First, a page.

Plasma polymer coatings fabricated from Melaleuca alternifolia
essential oil and its derivatives have been previously shown to reduce the extent of microbial adhesion on titanium, polymers, and other implantable materials used in dentistry. Previous studies have shown these coatings to maintain their performance under standard operating conditions; however, when used in e.g., a dental implant, these coatings may inadvertently become subject to in situ cleaning treatments, such as those using an atmospheric pressure plasma jet, a promising tool for the effective in situ removal of biofilms from tissues and implant surfaces. Here, we investigated the effect of such an exposure on the antimicrobial performance of the Melaleuca alternifolia
polymer coating. It was found that direct exposure of the polymer coating surface to the jet for periods less than 60 s was sufficient to induce changes in its surface chemistry and topography, affecting its ability to retard subsequent microbial attachment. The exact effect of the jet exposure depended on the chemistry of the polymer coating, the length of plasma treatment, cell type, and incubation conditions. The change in the antimicrobial activity for polymer coatings fabricated at powers of 20–30 W was not statistically significant due to their limited baseline bioactivity. Interestingly, the bioactivity of polymer coatings fabricated at 10 and 15 W against Staphylococcus aureus
cells was temporarily improved after the treatment, which could be attributed to the generation of loosely attached bioactive fragments on the treated surface, resulting in an increase in the dose of the bioactive agents being eluted by the surface. Attachment and proliferation of Pseudomonas aeruginosa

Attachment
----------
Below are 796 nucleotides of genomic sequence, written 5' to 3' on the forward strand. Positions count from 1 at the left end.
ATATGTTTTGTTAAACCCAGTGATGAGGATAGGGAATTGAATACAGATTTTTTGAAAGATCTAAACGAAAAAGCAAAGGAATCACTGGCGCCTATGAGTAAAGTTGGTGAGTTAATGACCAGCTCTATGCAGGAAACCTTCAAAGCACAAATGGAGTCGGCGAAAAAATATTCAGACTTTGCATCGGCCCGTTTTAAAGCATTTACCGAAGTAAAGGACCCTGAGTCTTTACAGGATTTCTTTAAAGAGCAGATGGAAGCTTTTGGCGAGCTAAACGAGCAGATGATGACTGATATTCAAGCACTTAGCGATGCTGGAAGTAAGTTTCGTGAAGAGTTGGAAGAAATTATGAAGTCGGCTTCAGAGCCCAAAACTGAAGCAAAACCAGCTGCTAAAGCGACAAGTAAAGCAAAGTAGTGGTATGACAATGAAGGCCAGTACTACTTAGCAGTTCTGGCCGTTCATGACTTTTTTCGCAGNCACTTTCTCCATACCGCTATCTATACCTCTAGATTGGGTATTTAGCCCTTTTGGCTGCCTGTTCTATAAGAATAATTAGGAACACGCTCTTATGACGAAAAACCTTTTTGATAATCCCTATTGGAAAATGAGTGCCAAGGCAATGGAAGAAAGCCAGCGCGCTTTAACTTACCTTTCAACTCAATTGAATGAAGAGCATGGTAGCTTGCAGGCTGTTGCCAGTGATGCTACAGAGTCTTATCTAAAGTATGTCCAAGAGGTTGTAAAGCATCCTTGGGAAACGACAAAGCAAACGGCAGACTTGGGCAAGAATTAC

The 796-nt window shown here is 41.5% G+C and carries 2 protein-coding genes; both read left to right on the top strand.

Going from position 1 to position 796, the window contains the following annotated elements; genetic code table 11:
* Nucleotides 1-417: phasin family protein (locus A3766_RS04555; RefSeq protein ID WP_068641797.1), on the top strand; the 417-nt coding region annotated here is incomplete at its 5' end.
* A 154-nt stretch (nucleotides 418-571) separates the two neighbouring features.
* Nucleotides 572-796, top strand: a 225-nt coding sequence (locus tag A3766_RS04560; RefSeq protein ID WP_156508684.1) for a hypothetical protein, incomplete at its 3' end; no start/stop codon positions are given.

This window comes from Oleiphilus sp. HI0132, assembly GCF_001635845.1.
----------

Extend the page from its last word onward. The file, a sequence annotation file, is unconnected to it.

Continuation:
cells and mixed cultures were less affected by changes in the bioactivity profile of the surface. The sensitivity of the cells to the change imparted by the jet treatment was also found to be dependent on their origin culture, with mature biofilm-derived P. aeruginosa
bacterial cells showing a greater ability to colonize the surface when compared to its planktonic broth-grown counterpart. The presence of plasma-generated reactive oxygen and nitrogen species in the culture media was also found to enhance the bioactivity of polymer coatings fabricated at power levels of 10 and 15 W, due to a synergistic effect arising from simultaneous exposure of cells to reactive oxygen and nitrogen species (RONS) and eluted bioactive fragments. These results suggest that it is important to consider the possible implications of inadvertent changes in the properties and performance of plasma polymer coatings as a result of exposure to in situ decontamination, to both prevent suboptimal performance and to exploit possible synergies that may arise for some polymer coating-surface treatment combinations.
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